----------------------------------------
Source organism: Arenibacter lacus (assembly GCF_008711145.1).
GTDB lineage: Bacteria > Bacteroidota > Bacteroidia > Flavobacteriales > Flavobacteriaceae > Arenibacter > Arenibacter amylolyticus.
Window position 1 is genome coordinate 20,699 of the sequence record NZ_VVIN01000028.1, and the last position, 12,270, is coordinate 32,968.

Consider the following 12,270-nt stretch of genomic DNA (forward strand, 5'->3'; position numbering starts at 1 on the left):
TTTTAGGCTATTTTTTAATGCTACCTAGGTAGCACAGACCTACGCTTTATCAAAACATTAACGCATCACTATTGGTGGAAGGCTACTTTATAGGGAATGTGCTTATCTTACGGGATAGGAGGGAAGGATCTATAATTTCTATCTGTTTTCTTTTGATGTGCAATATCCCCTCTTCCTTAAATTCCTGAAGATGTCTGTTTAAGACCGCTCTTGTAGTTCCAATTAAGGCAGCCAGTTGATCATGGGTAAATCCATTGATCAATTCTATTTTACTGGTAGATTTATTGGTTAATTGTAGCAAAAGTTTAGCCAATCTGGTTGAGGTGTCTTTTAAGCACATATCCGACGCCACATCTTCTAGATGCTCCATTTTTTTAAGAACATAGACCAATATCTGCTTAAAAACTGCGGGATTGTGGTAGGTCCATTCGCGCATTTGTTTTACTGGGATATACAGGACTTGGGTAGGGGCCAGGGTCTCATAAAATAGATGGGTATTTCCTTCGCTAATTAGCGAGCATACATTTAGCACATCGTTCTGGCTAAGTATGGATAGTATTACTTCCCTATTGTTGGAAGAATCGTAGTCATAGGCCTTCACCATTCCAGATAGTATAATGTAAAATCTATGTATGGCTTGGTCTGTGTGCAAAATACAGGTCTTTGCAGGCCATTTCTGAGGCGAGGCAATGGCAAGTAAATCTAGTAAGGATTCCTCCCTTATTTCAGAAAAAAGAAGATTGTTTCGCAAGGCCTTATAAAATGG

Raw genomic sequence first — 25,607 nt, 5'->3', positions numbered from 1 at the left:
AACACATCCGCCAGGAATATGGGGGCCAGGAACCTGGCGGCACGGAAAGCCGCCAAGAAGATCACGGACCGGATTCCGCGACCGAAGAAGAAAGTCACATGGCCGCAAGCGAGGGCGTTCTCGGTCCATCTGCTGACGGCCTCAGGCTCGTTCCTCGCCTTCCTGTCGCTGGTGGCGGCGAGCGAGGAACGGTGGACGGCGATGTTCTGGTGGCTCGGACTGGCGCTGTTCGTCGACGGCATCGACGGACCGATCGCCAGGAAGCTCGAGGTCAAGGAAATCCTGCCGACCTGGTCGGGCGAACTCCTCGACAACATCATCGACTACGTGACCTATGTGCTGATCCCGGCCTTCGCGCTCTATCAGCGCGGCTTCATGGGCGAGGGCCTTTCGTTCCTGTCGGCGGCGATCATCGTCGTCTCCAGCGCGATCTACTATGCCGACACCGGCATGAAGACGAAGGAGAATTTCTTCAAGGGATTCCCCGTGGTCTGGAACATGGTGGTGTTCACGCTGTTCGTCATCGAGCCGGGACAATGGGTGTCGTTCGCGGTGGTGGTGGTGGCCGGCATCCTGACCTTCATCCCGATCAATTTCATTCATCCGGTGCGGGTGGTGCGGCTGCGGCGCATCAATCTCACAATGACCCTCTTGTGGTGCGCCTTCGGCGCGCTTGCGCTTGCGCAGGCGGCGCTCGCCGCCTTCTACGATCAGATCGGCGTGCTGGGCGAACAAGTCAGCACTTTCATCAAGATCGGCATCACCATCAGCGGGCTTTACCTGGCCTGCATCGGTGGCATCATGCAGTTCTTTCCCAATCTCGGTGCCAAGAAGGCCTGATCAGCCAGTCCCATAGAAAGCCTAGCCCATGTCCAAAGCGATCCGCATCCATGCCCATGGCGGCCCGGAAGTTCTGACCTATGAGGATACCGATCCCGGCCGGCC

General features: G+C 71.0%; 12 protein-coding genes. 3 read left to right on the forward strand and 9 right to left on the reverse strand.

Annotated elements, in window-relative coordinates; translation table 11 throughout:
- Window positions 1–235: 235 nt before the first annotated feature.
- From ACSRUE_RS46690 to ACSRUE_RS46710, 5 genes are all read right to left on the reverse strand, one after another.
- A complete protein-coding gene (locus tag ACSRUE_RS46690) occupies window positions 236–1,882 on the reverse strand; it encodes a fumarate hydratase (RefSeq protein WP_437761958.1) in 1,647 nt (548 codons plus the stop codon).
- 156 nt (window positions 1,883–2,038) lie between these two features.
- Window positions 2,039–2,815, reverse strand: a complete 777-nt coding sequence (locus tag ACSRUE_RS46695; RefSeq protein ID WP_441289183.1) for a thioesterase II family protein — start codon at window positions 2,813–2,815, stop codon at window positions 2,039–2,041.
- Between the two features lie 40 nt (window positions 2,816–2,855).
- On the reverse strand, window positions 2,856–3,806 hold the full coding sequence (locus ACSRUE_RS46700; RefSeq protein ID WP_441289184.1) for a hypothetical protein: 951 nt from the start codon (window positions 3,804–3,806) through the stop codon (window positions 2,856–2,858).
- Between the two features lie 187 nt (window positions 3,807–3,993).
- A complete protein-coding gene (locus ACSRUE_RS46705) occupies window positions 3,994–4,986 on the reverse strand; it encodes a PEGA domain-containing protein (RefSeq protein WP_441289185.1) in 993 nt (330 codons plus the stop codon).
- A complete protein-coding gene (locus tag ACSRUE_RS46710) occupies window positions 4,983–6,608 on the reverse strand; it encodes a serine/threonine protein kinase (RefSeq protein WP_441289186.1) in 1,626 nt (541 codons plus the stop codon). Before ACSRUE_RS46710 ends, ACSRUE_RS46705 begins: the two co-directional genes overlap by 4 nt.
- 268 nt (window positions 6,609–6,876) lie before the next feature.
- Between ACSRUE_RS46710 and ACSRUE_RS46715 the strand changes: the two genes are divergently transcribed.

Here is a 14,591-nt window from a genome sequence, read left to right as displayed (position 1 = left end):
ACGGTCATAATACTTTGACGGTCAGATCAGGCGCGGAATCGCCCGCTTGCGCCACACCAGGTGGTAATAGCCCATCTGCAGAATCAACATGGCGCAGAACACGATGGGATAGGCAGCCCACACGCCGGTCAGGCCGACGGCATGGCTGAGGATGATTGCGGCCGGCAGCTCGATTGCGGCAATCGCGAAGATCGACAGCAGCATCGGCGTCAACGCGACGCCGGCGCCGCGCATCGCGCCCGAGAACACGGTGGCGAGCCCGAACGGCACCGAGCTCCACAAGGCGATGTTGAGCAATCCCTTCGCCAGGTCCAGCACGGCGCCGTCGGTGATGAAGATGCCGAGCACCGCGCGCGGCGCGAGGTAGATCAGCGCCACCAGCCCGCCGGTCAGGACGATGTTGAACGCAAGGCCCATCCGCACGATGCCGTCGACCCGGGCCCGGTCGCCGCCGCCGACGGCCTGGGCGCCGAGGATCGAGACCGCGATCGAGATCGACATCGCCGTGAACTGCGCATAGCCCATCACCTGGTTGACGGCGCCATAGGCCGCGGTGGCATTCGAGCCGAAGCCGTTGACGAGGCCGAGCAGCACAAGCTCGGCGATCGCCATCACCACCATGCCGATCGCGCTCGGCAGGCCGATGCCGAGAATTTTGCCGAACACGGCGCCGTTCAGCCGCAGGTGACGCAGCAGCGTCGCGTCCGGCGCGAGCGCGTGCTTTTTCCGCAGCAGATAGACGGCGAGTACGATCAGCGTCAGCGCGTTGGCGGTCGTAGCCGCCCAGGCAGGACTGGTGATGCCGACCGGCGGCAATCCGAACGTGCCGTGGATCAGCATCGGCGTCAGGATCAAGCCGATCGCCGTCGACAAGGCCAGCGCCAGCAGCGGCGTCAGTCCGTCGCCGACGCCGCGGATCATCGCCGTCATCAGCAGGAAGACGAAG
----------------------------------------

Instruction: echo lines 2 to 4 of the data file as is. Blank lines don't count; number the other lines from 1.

GTDB lineage: Bacteria > Bacteroidota > Bacteroidia > Flavobacteriales > Flavobacteriaceae > Arenibacter > Arenibacter amylolyticus.
Window position 1 is genome coordinate 20,699 of the sequence record NZ_VVIN01000028.1, and the last position, 12,270, is coordinate 32,968.

Consider the following 12,270-nt stretch of genomic DNA (forward strand, 5'->3'; position numbering starts at 1 on the left):